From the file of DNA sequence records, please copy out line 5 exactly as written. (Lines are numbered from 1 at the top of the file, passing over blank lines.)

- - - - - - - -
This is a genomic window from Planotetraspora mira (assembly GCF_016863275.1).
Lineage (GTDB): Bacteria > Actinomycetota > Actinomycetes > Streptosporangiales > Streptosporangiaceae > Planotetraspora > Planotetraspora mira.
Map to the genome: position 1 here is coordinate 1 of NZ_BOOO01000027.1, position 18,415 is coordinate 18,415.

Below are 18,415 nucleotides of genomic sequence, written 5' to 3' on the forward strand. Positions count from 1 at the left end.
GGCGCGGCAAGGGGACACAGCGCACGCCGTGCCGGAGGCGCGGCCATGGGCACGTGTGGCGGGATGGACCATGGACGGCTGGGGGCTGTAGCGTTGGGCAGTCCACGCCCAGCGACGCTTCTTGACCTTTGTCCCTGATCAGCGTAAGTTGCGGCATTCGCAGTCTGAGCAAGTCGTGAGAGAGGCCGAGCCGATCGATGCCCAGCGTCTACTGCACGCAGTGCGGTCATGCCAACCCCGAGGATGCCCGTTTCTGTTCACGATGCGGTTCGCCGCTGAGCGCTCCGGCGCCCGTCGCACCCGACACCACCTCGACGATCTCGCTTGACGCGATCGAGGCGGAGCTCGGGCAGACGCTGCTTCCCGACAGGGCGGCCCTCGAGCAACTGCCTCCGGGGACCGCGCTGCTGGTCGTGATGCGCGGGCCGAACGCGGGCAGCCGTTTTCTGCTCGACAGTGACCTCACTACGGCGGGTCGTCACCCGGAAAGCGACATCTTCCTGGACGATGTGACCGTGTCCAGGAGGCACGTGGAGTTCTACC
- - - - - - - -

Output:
GGCGCGGCAAGGGGACACAGCGCACGCCGTGCCGGAGGCGCGGCCATGGGCACGTGTGGCGGGATGGACCATGGACGGCTGGGGGCTGTAGCGTTGGGCAGTCCACGCCCAGCGACGCTTCTTGACCTTTGTCCCTGATCAGCGTAAGTTGCGGCATTCGCAGTCTGAGCAAGTCGTGAGAGAGGCCGAGCCGATCGATGCCCAGCGTCTACTGCACGCAGTGCGGTCATGCCAACCCCGAGGATGCCCGTTTCTGTTCACGATGCGGTTCGCCGCTGAGCGCTCCGGCGCCCGTCGCACCCGACACCACCTCGACGATCTCGCTTGACGCGATCGAGGCGGAGCTCGGGCAGACGCTGCTTCCCGACAGGGCGGCCCTCGAGCAACTGCCTCCGGGGACCGCGCTGCTGGTCGTGATGCGCGGGCCGAACGCGGGCAGCCGTTTTCTGCTCGACAGTGACCTCACTACGGCGGGTCGTCACCCGGAAAGCGACATCTTCCTGGACGATGTGACCGTGTCCAGGAGGCACGTGGAGTTCTACC